These fears are not by any means baseless, although recent developments in what has been termed as “Blockchain analysis” help to track every single transaction on the reputable public Blockchains, such that flows of funds can be clearly sourced through to origination.
“In this respect, checking flows in blockchain-based digital instruments is more robust than in traditional fiat currency-based transactions, where often it is only possible to trace source of funds only from the immediate prior institution from funds that were sent,” Kiernan stated.
The U.K. Treasury Select Committee in recent months issued a comprehensive report (September 2018), citing: “Regulation needed for ‘Wild West’ crypto-asset market.” The report outlined that the country was tentatively positive on accepting such novel blockchain-based instruments. Still much work remains to develop the regulatory frameworks and standards of governance to promote general acceptance.
Looking at the Cboe’s Brexit Low 50 index, which comprises U.K. companies that mostly operate on a more global scale, it has been outperforming the Cboe Brexit High 50. The latter comprises more U.K.-focused companies in the blue-chip FTSE 100 index.
The distinction is measured by where the majority of their revenue is generated. And, the slump after the referendum and the price of the companies making big profits overseas picked up immediately. For a year or so, there was a clear trend. So, if Sterling was up, global shares in London were down and vice versa.
Furthermore, according to in-depth joint research and analysis conducted by GMEX Group and DAG Global, Britain’s exit from the EU will result in a “loss of 150,000” jobs over five years, with 0.41% annualized negative GDP growth over a 15-year period. But this is not the full picture.
On the upside, 250,000 jobs will be created over five years from Brexit and an annualized GDP growth of 3.82% will ensue as a result of nurturing the digital economy in the Britain, according to analysis from GMEX and DAG Global. Therefore, the net result of focussing on digital innovation is 100,000 jobs created over five years and 3.41% of annualized GDP growth, thus acting as a positive counter measure to Brexit.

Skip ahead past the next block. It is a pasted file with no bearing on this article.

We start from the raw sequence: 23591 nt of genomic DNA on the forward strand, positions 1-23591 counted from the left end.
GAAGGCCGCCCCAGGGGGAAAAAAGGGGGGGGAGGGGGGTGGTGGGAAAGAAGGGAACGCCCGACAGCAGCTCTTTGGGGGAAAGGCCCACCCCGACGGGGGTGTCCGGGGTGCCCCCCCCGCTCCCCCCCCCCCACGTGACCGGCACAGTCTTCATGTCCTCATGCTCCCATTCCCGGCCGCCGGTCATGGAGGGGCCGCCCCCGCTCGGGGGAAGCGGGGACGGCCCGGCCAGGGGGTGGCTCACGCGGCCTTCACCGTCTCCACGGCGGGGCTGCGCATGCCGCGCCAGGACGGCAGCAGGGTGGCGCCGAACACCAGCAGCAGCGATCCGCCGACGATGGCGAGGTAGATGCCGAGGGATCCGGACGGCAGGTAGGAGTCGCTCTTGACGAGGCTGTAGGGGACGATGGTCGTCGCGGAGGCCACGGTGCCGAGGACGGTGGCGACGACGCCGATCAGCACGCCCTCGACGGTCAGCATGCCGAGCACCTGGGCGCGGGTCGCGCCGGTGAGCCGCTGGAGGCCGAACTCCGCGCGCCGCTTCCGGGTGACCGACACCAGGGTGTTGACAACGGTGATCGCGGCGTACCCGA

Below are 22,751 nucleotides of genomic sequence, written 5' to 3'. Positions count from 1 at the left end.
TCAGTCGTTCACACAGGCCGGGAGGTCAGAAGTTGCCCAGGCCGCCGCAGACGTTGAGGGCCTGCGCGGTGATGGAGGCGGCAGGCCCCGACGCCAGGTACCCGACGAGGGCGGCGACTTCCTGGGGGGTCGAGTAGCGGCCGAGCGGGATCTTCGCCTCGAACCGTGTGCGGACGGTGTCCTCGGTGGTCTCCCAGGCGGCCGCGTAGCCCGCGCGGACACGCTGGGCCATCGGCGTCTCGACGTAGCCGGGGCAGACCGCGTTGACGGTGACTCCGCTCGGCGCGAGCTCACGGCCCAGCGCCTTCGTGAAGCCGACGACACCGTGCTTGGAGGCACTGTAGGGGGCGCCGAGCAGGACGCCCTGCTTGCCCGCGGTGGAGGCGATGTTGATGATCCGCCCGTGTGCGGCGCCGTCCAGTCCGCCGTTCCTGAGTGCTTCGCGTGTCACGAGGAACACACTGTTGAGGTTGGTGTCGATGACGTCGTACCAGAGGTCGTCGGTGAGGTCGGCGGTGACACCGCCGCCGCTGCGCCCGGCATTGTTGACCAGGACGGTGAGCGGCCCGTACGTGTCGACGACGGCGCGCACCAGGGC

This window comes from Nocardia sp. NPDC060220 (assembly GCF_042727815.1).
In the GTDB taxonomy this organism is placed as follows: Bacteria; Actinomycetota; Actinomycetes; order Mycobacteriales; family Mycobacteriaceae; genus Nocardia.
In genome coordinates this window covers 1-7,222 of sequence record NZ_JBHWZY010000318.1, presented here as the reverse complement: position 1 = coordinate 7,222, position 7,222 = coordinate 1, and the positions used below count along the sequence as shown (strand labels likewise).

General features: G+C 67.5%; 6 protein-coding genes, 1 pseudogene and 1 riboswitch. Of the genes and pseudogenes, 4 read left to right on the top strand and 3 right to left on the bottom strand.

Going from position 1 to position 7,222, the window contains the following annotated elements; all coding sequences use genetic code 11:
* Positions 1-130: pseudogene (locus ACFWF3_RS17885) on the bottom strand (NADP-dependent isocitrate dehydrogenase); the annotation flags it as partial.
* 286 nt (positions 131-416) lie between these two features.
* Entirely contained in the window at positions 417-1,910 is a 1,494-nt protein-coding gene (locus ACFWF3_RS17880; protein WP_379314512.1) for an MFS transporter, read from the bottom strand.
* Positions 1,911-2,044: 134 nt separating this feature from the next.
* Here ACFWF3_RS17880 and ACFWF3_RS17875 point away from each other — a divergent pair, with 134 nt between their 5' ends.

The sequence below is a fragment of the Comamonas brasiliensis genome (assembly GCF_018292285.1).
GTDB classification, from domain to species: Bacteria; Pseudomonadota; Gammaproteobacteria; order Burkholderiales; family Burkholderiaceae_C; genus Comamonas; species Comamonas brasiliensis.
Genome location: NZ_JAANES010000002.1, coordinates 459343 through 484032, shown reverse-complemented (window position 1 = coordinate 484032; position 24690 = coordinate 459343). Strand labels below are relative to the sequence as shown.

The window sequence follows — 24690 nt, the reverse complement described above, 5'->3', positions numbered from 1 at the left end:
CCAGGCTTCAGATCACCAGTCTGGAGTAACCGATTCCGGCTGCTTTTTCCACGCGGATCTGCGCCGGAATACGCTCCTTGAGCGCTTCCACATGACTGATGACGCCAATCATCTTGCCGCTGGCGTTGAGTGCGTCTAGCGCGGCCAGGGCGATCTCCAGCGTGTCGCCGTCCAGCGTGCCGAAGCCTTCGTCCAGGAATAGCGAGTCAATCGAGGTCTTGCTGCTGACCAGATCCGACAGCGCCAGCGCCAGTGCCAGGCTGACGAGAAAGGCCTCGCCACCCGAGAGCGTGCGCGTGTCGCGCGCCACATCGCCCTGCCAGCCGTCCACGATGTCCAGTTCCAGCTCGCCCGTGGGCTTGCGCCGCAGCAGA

According to the firm’s joint analysis, the impacts of capital outflows as a result of Brexit being “counterbalanced or even enhanced” in net GDP terms by the creation of a wider digital economy within the U.K. attracting foreign investment and creating jobs.
Short-term risks associated with Brexit include the economic effects on exchange rates and investment returns. Now with the U.K. losing its influence over the single market’s rules, financial services would lose immediately compared to other sectors.
Over the long term, however, GMEX’s Misra and DAG Global’s Kiernan suggested that negotiating trade deals with emerging markets (see iShares MSCI Emerging Markets ETF -EEM with a NAV total return -13.80% year to date, and Vanguard FTSE Emerging Markets ETF – VWO for performance), could help the U.K.’s financial sector recoup its short- to medium-term losses.
And, over the medium to long term, the U.K.’s GDP is expected to be negatively impacted by Brexit. Falling output means a fall in economic activity and production, which means less business income. According to the Organisation for Economic Co-operation and Development (OECD) and HM Treasury’s estimates, Brexit could reduce the U.K. GDP by 3% by 2020.
The Bank of England put forth some estimates in a July 2016 report that U.K. GDP could increase by 3% by introducing a Central Bank Digital Currency (CBDC). A comparable effort in Estonia was halted recently by the EU given the imperative of retaining the status of the Euro as the unique regional currency. So, the picture is mixed, if not downright foggy.
All that said, Misra, an alumni of the London School of Economics and Political Science, posited: “Perhaps, with vision and some derring-do the impacts of Brexit need not be so negative after all?” Carpe diem.
Misra and Kiernan are currently seeking input to a book they are publishing entitled “Tech Meets Trust: Blockchain Britain”, which will further explore the opportunities outlined above.